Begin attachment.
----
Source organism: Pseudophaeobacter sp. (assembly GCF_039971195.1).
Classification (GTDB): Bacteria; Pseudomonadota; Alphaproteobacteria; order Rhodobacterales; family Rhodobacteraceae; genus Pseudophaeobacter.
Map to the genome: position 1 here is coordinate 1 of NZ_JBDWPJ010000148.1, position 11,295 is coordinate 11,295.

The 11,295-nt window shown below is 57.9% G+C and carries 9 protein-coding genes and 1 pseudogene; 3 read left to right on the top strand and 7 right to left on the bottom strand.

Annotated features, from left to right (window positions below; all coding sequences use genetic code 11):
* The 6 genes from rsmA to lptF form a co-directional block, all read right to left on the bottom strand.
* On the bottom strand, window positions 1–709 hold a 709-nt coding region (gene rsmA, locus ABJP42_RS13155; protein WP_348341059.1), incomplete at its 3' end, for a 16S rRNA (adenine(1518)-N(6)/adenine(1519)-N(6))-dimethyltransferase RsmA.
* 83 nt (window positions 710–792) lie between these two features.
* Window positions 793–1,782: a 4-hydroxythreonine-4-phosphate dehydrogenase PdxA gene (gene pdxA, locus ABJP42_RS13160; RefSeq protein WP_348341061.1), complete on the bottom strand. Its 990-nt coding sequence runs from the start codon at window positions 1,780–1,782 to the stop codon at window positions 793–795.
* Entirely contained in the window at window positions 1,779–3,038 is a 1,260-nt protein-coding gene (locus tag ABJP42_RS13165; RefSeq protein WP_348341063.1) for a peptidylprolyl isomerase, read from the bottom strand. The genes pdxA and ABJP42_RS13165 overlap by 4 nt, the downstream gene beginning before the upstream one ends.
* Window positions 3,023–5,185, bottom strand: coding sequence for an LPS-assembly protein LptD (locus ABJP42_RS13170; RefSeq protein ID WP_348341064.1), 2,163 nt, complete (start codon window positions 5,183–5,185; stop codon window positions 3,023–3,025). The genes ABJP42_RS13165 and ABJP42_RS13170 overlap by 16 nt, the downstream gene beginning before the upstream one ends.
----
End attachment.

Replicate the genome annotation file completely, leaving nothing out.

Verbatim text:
Source organism: Pseudophaeobacter sp. (assembly GCF_039971195.1).
Classification (GTDB): Bacteria; Pseudomonadota; Alphaproteobacteria; order Rhodobacterales; family Rhodobacteraceae; genus Pseudophaeobacter.
Map to the genome: position 1 here is coordinate 1 of NZ_JBDWPJ010000148.1, position 11,295 is coordinate 11,295.

The 11,295-nt window shown below is 57.9% G+C and carries 9 protein-coding genes and 1 pseudogene; 3 read left to right on the top strand and 7 right to left on the bottom strand.

Annotated features, from left to right (window positions below; all coding sequences use genetic code 11):
* The 6 genes from rsmA to lptF form a co-directional block, all read right to left on the bottom strand.
* On the bottom strand, window positions 1–709 hold a 709-nt coding region (gene rsmA, locus ABJP42_RS13155; protein WP_348341059.1), incomplete at its 3' end, for a 16S rRNA (adenine(1518)-N(6)/adenine(1519)-N(6))-dimethyltransferase RsmA.
* 83 nt (window positions 710–792) lie between these two features.
* Window positions 793–1,782: a 4-hydroxythreonine-4-phosphate dehydrogenase PdxA gene (gene pdxA, locus ABJP42_RS13160; RefSeq protein WP_348341061.1), complete on the bottom strand. Its 990-nt coding sequence runs from the start codon at window positions 1,780–1,782 to the stop codon at window positions 793–795.
* Entirely contained in the window at window positions 1,779–3,038 is a 1,260-nt protein-coding gene (locus tag ABJP42_RS13165; RefSeq protein WP_348341063.1) for a peptidylprolyl isomerase, read from the bottom strand. The genes pdxA and ABJP42_RS13165 overlap by 4 nt, the downstream gene beginning before the upstream one ends.
* Window positions 3,023–5,185, bottom strand: coding sequence for an LPS-assembly protein LptD (locus ABJP42_RS13170; RefSeq protein ID WP_348341064.1), 2,163 nt, complete (start codon window positions 5,183–5,185; stop codon window positions 3,023–3,025). The genes ABJP42_RS13165 and ABJP42_RS13170 overlap by 16 nt, the downstream gene beginning before the upstream one ends.